1,500 animals and plants threatened with extinction in Australia

February 19th, 2009 - 2:37 pm ICT by ANI  

Canberra, Feb 19 (ANI): Scientists have said that Australia is on the verge of a wave of extinction of species, with over 1,500 animals and plants reportedly threatened with a wipe out.

Australia has the worst mammal extinction record in the world, with 22 mammals becoming extinct in the last 200 years.

Now, according to a report carried out in news.com.au, evidence suggests Australia is on the cusp of another wave.

Over 40 scientists and land managers met in Darwin last week for a two-day meeting to discuss their research into critical regional extinctions across the countrys north.

What we are seeing is a reduction both in the abundance of mammals but also for some species really catastrophic declines across their range, said Sarah Legge, from the Australian Wildlife Conservancy.

Theyve shrunk down to 10 per cent of their former distribution (and) the frightening thing about it is the rate at which its happening, she added.

Some species have already disappeared from more than 90 per cent of their past range across the north, she further added.

According to Dr Legge, about 1500 animals and plants were currently threatened with extinction in Australia, and critical declines had been noted on pastoral and indigenous lands, as well as national parks.

Among the species at risk are the Northern Quoll, Golden Bandicoot and Bilby.

They are all declining, and doing so very rapidly. This is undoubtedly one of the major biodiversity conservation issues affecting Australia, said Dr Legge.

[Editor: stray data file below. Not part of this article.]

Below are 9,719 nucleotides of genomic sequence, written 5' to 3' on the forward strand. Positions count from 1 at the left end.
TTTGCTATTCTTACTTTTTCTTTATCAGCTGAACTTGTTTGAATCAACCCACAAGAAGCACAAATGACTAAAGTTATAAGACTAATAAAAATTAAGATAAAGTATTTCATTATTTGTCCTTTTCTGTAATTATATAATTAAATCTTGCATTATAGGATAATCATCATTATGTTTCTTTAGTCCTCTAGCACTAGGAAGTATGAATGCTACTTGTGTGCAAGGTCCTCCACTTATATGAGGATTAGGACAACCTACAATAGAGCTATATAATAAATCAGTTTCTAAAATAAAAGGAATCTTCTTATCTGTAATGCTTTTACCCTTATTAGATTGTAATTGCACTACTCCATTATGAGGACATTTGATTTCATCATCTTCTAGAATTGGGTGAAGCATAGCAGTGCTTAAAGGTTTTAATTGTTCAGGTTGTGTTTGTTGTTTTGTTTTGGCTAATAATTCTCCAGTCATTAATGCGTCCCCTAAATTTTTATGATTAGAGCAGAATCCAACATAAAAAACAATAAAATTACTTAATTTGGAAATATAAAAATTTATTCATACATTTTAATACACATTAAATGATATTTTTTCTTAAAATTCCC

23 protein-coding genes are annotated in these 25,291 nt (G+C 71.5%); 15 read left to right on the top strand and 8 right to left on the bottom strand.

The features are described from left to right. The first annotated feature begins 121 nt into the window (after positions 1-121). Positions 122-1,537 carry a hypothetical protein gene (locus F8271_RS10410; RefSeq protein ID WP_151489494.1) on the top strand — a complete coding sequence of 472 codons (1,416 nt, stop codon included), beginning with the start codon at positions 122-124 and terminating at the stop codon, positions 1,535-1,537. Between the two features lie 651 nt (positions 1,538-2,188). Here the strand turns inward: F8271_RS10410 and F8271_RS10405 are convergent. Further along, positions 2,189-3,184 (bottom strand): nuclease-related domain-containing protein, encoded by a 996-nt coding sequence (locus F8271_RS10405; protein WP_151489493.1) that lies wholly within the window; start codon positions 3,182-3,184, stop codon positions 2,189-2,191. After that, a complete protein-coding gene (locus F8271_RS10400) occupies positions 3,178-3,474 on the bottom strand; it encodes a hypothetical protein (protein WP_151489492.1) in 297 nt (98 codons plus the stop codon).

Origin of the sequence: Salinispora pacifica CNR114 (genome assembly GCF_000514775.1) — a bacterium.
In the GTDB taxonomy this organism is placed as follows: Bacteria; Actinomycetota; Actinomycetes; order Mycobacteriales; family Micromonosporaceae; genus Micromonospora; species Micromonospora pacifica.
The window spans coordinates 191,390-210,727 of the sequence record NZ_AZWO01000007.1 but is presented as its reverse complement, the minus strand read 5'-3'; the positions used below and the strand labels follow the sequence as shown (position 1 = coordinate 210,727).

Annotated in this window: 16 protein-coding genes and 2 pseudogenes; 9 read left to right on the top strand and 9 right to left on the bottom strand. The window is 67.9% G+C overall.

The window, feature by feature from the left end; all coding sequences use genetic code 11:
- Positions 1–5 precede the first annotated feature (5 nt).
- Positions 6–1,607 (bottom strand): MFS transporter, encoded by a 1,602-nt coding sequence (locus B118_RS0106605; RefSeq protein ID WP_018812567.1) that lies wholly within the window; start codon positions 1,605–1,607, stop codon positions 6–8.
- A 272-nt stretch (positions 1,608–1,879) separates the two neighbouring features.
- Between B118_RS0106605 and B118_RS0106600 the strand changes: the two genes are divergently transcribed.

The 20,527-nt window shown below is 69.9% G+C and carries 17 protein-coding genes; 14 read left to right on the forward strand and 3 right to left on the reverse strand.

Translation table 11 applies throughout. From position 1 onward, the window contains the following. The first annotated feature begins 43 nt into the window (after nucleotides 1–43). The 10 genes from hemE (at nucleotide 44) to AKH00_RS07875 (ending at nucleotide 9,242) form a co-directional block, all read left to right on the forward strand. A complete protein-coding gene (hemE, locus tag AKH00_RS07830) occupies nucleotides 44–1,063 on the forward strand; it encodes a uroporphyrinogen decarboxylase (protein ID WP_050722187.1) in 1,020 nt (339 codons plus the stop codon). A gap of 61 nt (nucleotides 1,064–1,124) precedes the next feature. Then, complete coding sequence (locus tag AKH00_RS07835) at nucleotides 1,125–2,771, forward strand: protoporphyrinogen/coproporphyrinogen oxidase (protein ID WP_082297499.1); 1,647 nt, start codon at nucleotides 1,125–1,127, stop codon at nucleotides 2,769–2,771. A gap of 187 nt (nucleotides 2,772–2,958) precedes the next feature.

It would be heart-breaking and internationally embarrassing if we were to stand aside and witness another wave of extinctions, she added.

Its clear that in Kakadu, as in Litchfield, as in Arnhem Land generally that populations of many of these mammals are declining catastrophically, said NT government scientist John Woinarski.

The comparatively pristine environments of the NT - home to the largest remaining tropical savanna on Earth - had given governments cause for complacency, said Dr Woinarksi, who warned that lessons needed to be learnt from the history of mammals in central Australia.

A hundreds years ago there were 20 species of native mammals that arent there now. Twenty species have become extinct in similarly remote and wild habitats, he said.

Dr Woinarski said scientists believed a cocktail of feral cat predation, inappropriate fire regimes and over-grazing was responsible for declines.

Its quite likely Australia will lose a large number of species and weve got to act soon, in the next year or so, said Dr Woinarski. (ANI)

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